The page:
In 1956, the National Library opened the Globe Museum with a total of 63 exhibits. Its foundation collection was a combination of the imperial collection and the collections of the International Coronelli Society for the Study of Globes, and the cartographer Robert Haardt, who had been instrumental in the museum’s establishment.

The museum was originally housed in the Augustinian tract of the Hofburg in Josefsplatz, Vienna, as part of the National Library’s map collection. In 1970 and 1986, the museum was allocated new rooms within the same tract.

During the museum’s first 30 years, its collection grew to 145 items by purchase, gift and exchange with other museums. By 1996, the museum had 260 exhibits. Since the end of 2005, the museum has been accommodated at the Palais Mollard in the Herrengasse.

There are now approximately 600 terrestrial and celestial globes in the collection, and around 200 of them are constantly on display. The majority of them date from before 1850.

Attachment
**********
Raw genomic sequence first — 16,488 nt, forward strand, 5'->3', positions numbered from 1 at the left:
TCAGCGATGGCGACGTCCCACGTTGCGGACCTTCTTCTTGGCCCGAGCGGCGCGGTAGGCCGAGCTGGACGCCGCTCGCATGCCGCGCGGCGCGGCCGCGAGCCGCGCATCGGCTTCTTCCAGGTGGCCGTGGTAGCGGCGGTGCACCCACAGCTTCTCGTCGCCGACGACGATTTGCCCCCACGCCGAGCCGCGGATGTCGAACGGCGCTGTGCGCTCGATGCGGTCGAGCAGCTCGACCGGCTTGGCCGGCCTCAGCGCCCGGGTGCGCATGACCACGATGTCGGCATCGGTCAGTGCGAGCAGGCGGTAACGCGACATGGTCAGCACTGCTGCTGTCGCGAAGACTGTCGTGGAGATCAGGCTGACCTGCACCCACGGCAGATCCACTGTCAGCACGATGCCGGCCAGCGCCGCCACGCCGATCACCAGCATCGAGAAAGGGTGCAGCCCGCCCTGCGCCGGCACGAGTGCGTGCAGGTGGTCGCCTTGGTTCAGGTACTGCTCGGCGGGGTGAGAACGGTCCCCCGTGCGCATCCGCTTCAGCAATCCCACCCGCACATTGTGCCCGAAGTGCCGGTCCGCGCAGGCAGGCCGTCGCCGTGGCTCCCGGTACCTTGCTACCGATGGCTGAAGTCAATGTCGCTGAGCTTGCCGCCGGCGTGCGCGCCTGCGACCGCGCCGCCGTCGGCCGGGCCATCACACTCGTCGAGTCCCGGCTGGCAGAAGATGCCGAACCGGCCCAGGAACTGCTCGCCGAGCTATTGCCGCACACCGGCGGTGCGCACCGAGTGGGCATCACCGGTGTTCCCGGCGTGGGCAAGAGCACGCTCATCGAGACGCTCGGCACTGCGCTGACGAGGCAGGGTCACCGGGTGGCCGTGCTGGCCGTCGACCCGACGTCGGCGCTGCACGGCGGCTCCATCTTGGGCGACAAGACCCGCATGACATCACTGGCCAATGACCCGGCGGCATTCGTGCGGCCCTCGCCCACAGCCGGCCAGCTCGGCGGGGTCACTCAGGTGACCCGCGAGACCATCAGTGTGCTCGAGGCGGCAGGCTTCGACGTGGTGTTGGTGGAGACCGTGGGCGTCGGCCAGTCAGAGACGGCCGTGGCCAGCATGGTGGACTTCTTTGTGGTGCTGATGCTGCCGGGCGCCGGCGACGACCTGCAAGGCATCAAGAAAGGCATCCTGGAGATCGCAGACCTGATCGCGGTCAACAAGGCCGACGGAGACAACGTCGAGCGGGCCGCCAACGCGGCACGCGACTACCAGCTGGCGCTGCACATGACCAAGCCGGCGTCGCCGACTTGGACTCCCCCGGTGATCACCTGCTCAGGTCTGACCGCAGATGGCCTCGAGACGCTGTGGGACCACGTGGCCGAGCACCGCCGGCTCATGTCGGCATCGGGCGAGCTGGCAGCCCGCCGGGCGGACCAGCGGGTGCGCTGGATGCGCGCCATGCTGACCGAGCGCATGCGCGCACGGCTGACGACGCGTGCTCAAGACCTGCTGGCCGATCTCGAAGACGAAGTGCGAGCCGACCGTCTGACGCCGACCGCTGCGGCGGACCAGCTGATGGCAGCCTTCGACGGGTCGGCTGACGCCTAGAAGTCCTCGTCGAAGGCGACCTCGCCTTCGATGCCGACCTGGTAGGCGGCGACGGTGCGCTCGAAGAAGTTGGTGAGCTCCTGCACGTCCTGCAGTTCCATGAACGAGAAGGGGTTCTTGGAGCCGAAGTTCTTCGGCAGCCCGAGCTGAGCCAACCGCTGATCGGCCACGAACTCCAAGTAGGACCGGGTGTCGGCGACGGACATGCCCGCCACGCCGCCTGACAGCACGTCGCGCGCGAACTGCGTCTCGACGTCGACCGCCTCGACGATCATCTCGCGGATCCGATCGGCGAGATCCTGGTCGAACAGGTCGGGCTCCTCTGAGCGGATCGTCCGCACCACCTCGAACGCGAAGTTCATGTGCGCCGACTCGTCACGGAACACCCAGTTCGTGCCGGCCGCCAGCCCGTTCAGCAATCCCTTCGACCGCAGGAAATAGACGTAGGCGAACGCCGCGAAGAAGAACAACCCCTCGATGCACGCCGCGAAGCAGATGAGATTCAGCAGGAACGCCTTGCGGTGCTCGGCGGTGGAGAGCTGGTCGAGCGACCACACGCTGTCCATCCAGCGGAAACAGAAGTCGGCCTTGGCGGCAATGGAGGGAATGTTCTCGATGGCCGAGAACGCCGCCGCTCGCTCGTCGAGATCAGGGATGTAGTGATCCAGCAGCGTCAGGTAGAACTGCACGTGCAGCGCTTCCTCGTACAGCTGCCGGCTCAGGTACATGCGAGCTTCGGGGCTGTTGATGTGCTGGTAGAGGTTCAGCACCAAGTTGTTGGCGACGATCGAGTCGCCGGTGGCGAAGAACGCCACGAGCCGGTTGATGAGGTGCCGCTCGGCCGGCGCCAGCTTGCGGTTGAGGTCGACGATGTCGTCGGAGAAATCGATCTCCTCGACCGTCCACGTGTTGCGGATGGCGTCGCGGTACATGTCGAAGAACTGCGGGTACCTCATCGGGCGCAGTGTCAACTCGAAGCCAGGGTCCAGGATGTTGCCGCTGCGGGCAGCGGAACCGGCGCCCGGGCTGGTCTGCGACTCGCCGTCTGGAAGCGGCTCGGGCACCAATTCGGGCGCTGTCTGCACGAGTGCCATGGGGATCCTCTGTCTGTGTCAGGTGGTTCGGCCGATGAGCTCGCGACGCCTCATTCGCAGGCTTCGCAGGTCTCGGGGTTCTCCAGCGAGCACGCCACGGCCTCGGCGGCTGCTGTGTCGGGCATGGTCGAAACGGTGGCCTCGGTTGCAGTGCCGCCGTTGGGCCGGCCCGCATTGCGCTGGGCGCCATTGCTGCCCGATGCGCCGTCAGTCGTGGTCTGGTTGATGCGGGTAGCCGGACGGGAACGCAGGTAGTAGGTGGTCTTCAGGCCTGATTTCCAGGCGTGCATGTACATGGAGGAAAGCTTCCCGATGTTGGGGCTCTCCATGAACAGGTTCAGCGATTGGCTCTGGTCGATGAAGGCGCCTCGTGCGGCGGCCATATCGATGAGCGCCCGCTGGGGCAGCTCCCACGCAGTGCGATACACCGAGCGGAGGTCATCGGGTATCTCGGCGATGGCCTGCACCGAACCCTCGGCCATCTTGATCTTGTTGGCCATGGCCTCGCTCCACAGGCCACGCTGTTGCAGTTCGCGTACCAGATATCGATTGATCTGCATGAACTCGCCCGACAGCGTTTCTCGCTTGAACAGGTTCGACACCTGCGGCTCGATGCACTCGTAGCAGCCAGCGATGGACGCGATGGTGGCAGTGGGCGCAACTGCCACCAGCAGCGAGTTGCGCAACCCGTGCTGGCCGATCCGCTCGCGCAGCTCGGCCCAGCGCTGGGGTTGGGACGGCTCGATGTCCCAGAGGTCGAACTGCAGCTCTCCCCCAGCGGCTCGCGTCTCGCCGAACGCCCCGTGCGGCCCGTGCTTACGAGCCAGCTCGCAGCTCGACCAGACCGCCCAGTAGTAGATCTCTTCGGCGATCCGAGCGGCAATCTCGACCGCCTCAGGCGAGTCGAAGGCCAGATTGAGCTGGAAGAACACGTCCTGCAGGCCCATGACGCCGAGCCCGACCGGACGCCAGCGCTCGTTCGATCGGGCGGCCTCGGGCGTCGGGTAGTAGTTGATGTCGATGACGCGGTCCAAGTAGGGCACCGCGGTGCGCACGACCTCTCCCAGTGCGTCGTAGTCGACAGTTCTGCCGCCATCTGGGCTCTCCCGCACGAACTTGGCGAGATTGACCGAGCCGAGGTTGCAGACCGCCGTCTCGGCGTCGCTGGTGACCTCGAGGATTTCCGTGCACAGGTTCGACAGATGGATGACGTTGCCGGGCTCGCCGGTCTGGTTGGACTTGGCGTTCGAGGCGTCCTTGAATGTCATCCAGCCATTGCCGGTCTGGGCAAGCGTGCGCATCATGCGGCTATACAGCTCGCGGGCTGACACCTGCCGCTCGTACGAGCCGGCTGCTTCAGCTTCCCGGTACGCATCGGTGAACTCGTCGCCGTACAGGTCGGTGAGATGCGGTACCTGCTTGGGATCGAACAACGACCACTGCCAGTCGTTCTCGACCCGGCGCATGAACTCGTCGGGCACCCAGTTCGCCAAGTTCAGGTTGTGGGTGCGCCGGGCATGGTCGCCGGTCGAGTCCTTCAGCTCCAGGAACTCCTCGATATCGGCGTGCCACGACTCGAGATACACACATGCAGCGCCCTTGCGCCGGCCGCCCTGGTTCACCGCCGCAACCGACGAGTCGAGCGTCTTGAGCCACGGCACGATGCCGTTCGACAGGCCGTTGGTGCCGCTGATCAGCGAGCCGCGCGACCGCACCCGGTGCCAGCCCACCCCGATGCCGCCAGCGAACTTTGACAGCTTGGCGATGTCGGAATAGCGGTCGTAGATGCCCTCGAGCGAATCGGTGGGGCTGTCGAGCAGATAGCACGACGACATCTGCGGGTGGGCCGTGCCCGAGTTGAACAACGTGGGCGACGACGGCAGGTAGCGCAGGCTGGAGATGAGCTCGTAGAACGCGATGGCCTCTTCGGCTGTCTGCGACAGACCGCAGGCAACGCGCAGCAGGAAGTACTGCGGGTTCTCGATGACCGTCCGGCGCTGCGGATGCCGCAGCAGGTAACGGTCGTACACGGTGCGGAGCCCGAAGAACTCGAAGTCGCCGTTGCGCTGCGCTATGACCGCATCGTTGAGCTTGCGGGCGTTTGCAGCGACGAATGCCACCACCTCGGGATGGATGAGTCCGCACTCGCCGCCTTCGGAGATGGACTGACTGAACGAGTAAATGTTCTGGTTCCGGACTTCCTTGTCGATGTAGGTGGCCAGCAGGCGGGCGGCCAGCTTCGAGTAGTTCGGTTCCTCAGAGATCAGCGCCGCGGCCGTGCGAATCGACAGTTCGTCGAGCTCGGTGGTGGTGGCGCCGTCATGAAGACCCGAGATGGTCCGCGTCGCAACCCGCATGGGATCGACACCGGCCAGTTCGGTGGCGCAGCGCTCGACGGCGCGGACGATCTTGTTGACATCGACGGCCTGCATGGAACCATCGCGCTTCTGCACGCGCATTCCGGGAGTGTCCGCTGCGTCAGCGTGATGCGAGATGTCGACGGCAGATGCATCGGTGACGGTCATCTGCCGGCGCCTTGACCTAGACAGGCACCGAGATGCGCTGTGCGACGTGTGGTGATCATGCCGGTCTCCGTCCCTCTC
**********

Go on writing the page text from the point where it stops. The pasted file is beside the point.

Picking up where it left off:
The oldest item in the collection is the terrestrial globe of Gemma Frisius (circa 1536). Highlights are the globes of Vincenzo Coronelli (110 cm diameter) and a pair of globes by Gerard Mercator from 1541 and 1551. Further objects in the collection include armillary spheres, planetary globes, astronomical instruments, and instruments in which a globe represents a component, such as planet machines (orreries), tellurions, and lunations.

According to Wikipedia